ADHS spokesman Chris Minnick said the agency’s licensing standards are made to “protect the health and safety of residents.” 

“In the Arizona Administrative Code, ADHS requires licensees to provide educational and recreational services to the children they serve in Arizona,” Minnick said. “Changes to how a facility is being paid do not impact or change ADHS licensure requirements.”

State regulators have kept close tabs of Southwest Key since the agency and the non-profit reached a settlement in October, after ADHS warned it would revoke all of the operator’s licenses for failing to provide background check records. Southwest Key agreed to close two facilities and take corrective steps like hiring inspectors and a third-party consultant to vet and improve its operations. ADHS placed a freeze on new admissions of children at all the facilities until Southwest Key met the settlement requirements. ADHS and Southwest Key have met regularly. Health inspectors visited the facilities for compliance. The health department allowed the first facility to reopen on Feb. 28.

Currently, all Southwest Key facilities have reopened and operate with no admissions cap, Minnick said. 

In their joint letter to ADHS, Butler and Engel asked whether the state health regulators will visit facilities for migrant youth to confirm operators are providing recreational and educational services.

As part of the settlement, ADHS has authority to visit and inspect all of Southwest Key’s facilities unannounced until September 2020. 

Butler said state regulators won’t be visiting the facilities unless there is a complaint or an accreditation renewal, but she is confident ADHS is vigilant about migrant children and teens receiving educational and recreational services.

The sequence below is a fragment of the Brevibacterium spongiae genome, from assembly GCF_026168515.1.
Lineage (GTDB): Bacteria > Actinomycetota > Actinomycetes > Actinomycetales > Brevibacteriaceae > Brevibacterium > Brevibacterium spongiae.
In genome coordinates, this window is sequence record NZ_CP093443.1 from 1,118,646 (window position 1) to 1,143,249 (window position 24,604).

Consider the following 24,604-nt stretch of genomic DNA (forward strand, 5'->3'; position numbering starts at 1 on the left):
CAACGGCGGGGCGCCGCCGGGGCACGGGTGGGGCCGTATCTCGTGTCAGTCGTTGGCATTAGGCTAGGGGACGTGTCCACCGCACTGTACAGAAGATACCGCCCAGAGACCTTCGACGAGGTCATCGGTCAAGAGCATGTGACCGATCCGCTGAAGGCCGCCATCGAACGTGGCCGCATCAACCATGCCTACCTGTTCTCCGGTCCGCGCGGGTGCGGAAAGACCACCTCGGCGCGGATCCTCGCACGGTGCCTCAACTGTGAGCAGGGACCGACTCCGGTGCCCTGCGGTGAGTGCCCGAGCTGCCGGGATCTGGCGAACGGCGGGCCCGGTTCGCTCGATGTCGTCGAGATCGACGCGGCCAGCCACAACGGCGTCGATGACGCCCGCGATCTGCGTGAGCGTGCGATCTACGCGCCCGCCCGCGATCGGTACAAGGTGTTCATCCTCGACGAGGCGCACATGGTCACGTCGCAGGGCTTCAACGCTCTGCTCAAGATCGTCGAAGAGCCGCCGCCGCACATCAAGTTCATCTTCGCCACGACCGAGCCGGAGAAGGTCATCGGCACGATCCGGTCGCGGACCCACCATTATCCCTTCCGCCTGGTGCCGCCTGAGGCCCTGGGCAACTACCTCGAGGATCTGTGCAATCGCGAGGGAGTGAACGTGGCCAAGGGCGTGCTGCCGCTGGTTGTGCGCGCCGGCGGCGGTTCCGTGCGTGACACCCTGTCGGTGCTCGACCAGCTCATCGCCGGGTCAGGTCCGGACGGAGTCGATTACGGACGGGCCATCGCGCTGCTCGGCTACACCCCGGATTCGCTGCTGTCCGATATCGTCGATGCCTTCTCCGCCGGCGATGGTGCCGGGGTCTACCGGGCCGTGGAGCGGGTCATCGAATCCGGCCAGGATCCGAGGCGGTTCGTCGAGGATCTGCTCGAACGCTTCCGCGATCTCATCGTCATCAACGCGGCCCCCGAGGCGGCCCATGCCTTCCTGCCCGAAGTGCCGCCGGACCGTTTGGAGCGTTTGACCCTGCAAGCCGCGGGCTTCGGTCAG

During the legislative session, Butler proposed creating a community oversight board to visit shelters for migrant youth, inspect records and procedures and provide recommendations to state leaders. The proposal failed on party lines, with Democrats in favor and Republicans in opposition. 

Butler said she’ll continue to work to expand the state authority over migrant youth shelters. 

“I remain concerned that there are still layers between the federal government and the state level, and those layers are not transparent enough,” she said. 

Another bill inspired by the Southwest Key controversies was signed by Gov. Doug Ducey in April. It increases background check requirements, adds incident reporting standards and gives ADHS inspection authority.

Laura Gómez
Reporter Laura Gómez Rodriguez covers state politics and immigration for the Arizona Mirror. She worked for The Arizona Republic and La Voz Arizona for four years, covering city government, economic development, immigration, politics and trade. In 2017, Laura traveled the length of the U.S.-Mexico border for “The Wall,” the Pulitzer Prize-winning project produced by The Arizona Republic and USA Today Network. She was named Best Investigative Reporter by Phoenix Magazine in its 2018 newspaper category and has been honored by the Arizona Press Club for Spanish-language news and feature reporting. She is a native of Bogotá, Colombia and lived in Puerto Rico and Boston before moving to Phoenix in 2014. Catch her researching travel deals, feasting on mariscos or playing soccer.